(Unsplash | Imani)

(Unsplash | Imani)

Water and wastewater bills poised for slight increase

• Finance committee recommends 5 rate increases • First change could come by January

Juneau’s water and wastewater rates are likely going up in January, but by how much is still fuzzy.

The City and Borough of Juneau Finance Committee Wednesday night recommended a rate increase of 4 percent in January followed by 2 percent increases in July 2021, July 2022, July 2023 and July 2024.

The recommendation was the blend between a 4-percent annual increase recommended by the Utility Advisory Board and a 2-percent increase recommended by the city manager.

The idea came after almost 30 minutes of Assembly members debating the merits of each recommendation and attempting to reconcile infrastructure needs with an unwillingness to pass on the cost of those needs to residents.

[Utility rate increases are likely coming]

“I think we have a solution that solves everything,” said Assembly member Wade Bryson. “The first increase we do 4 and 4. The other three increases we drop down to a 2-percent increase. so it’d be like six years of increases but accomplishing it in five years.”

Current combined utility rates are $130.40 per month, and incoming finance director Jeff Rogers said after five years of increases, that would raise to $146.80. That compares to $158.65 after five 4-percent increases and $143.98 with 2-percent increases.

“I think Mr. Bryson’s solution is brilliant, and I’m ready to vote for it,” said Assembly member Michelle Bonnet Hale.

So were most of the other Finance Committee members.

Mayor Beth Weldon and Assembly members Loren Jones, Alicia Hughes-Skandijs, Carole Triem, Rob Edwardson and Maria Gladziszewski joined Hale in voting for a motion made by Bryson, who also voted for his idea.

Assembly member Mary Becker voted against the motion. Becker was staunch supporter of only a 2-percent increase in order to not pass on additional expenses to residents.

If the Assembly approves the rate increases, the first change would be scheduled for Jan. 1, 2020, and would result in a roughly $5 increase to the average water and wastewater bill, Rogers said. However, the increase would coincide with a $4 hazardous waste fee being removed from utility bills.

In effect, the average billpayer would expect to see a $1 increase on their bill this January.

Airport project

The Finance Committee also made some recommendations that will fund Juneau International Airport’s north terminal rebuild project, which is expected to cost $23.4 million.

Outgoing finance director Bob Bartholomew, in his last Finance Committee meeting, explained the complicated funding picture for the project.

Federal aviation entitlement funds, property taxes, airport passenger facility charges, sales tax and the airport fund balance all factor into the equation, and Bartholomew recommended a handful of ordinance changes that would make it possible.

[Airport’s many projects about to takeoff]

The city was previously authorized by voters in 2012 to sell $6.9 million in general obligation bonds to support the project, but only $1 million worth of bonds were sold. So $5.9 million could come from that with changes to bond ordinances.

The north terminal at the Juneau International Airport on Wednesday, June 12, 2019, will soon be rebuilt. Much of the terminal was built in the 1940s. (Michael Penn | Juneau Empire)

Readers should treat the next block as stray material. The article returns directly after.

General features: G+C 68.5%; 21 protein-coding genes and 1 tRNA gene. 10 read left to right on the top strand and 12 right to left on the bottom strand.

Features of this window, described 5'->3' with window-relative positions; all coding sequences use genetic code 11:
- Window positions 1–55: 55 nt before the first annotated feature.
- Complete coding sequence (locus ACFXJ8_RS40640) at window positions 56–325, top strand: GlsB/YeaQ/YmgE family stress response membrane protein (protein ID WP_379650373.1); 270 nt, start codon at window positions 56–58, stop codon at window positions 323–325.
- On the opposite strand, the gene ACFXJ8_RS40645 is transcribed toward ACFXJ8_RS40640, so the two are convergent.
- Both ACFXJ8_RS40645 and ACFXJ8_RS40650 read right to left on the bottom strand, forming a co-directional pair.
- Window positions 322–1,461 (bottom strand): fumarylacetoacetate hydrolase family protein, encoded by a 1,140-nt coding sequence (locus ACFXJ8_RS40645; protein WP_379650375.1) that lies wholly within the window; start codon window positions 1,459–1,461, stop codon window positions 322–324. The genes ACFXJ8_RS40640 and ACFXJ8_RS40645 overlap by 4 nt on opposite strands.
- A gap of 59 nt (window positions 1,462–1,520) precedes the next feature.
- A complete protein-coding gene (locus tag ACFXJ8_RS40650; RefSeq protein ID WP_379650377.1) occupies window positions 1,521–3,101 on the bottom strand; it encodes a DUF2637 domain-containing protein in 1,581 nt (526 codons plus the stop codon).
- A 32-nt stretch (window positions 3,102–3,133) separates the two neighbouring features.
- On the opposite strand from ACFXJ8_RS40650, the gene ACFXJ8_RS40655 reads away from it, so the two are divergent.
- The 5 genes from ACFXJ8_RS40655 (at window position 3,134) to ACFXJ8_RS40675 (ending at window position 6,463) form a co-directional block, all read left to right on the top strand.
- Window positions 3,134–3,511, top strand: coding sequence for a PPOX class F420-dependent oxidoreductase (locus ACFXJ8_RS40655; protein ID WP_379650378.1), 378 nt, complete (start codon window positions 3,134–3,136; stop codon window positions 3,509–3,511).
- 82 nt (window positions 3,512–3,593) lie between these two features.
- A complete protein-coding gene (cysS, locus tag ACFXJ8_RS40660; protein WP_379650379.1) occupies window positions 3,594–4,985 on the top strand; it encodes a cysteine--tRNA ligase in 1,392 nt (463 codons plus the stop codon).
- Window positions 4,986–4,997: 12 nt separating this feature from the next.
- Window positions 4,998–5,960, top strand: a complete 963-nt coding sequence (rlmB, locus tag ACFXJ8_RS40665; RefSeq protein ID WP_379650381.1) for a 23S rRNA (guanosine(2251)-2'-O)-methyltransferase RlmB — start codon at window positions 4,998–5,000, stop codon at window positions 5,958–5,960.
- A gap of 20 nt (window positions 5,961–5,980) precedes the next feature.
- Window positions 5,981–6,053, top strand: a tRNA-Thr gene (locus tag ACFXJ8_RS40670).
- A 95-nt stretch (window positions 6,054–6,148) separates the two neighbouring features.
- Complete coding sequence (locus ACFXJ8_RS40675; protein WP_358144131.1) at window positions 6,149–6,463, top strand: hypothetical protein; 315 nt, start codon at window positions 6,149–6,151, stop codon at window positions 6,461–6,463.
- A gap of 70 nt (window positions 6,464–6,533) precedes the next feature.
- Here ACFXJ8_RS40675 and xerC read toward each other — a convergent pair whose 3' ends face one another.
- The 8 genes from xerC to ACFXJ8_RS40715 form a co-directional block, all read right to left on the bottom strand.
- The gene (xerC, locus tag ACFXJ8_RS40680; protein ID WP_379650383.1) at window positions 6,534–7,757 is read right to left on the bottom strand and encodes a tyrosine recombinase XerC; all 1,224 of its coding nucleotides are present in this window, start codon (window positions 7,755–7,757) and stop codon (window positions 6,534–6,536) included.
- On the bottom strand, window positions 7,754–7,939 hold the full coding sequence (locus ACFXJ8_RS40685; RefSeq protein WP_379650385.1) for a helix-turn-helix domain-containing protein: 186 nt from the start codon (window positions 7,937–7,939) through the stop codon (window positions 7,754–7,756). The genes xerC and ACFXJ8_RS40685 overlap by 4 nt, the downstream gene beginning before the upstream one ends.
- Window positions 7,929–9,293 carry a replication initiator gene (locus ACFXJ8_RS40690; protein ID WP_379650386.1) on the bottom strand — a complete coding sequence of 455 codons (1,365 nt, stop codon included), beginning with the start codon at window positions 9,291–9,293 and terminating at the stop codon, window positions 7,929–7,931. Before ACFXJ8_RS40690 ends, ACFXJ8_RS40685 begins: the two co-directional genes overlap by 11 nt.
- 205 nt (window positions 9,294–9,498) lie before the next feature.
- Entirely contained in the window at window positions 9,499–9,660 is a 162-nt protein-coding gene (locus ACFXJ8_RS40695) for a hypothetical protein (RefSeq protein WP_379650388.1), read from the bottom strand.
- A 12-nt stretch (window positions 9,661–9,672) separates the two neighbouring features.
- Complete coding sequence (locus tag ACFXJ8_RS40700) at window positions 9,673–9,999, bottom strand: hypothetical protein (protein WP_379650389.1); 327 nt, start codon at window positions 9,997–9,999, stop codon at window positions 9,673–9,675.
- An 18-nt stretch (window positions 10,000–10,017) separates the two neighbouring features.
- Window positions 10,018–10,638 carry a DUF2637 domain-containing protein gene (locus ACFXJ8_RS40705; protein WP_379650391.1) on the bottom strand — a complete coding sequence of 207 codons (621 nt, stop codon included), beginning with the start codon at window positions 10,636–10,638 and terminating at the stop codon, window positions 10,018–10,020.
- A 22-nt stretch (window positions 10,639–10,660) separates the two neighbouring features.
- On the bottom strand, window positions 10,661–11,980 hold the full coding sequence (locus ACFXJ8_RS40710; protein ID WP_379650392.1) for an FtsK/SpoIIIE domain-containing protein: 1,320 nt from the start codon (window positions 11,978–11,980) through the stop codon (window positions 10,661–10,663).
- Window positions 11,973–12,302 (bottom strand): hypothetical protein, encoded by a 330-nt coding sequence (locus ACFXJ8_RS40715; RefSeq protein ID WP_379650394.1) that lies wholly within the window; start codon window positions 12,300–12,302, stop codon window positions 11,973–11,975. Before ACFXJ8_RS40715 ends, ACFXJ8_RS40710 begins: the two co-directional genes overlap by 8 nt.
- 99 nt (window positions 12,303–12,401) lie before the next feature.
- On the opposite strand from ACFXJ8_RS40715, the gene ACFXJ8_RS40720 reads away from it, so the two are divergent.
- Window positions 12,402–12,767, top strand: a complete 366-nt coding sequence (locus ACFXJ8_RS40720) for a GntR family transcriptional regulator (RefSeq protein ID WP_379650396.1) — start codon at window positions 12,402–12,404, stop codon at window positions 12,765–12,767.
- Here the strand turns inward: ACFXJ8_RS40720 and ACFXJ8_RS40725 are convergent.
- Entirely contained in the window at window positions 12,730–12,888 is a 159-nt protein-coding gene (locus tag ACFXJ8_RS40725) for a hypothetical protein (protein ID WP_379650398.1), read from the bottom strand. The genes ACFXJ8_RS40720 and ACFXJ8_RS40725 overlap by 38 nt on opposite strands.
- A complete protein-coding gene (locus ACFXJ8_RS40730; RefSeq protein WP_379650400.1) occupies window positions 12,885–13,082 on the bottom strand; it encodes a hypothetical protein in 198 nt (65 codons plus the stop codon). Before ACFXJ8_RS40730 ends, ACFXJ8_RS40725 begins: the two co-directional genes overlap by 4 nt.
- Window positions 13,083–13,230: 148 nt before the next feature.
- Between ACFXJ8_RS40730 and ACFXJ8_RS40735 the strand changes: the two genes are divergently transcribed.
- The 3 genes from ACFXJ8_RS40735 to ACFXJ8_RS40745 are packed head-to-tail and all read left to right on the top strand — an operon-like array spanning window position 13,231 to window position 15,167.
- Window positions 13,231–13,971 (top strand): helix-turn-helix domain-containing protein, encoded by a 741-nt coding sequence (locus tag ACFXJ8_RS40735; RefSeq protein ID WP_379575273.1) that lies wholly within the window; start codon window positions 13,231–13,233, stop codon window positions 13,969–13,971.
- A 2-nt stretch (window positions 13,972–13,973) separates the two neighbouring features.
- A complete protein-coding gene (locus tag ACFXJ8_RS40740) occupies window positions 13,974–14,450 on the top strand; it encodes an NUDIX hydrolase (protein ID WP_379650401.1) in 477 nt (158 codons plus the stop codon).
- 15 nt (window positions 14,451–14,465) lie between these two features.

The north terminal at the Juneau International Airport on Wednesday, June 12, 2019, will soon be rebuilt. Much of the terminal was built in the 1940s. (Michael Penn | Juneau Empire)

Additionally, Assembly could decide to authorize up to $18 million in revenue bonds to support the project, too. Those bonds would be repaid via passenger fees and federal grants, Bartholomew said.

The cost of interest and construction would exceed committed funds by about $1 million, Bartholomew said, so transfers of $800,000 from the airport’s fund balance and $300,000 from the 2012 voter-approved 1 percent sales tax fund were recommended.

Weldon asked what happens to the city’s sales-tax-funded support for the project if bids for the project come in lower than expected.

“Do we use less sales tax or do they use less fund balance?” Weldon asked.

Bartholomew said different funding sources could be prioritized by Assembly direction.

With that information Weldon made motions to make both transfers on the condition that the sales tax funding be the last resort.

Financing a rebuild of the North Terminal at the Juneau International Airport factored in heavily to the City and Borough of Juneau Assembly Finance Committee meeting. (Michael Penn | Juneau Empire)

Financing a rebuild of the North Terminal at the Juneau International Airport factored in heavily to the City and Borough of Juneau Assembly Finance Committee meeting. (Michael Penn | Juneau Empire)

Happy trails

Since there is not a Finance Committee meeting set for July, Finance Committee members took time to thank Bartholomew for his seven years as finance director.

“Thank you for many, many years with the city,” Jones said. “I’ve always appreciated his ability to converse with anybody about anything.”

Other Assembly members agreed and thanked Bartholomew for explaining financial concepts in easy-to-digest terms and leaving the city in a good financial situation.

“I really appreciate the time you spent with us explaining the budget,” Weldon said.


• Contact reporter Ben Hohenstatt at (907)523-2243 or bhohenstatt@juneauempire.com. Follow him on Twitter at @BenHohenstatt.


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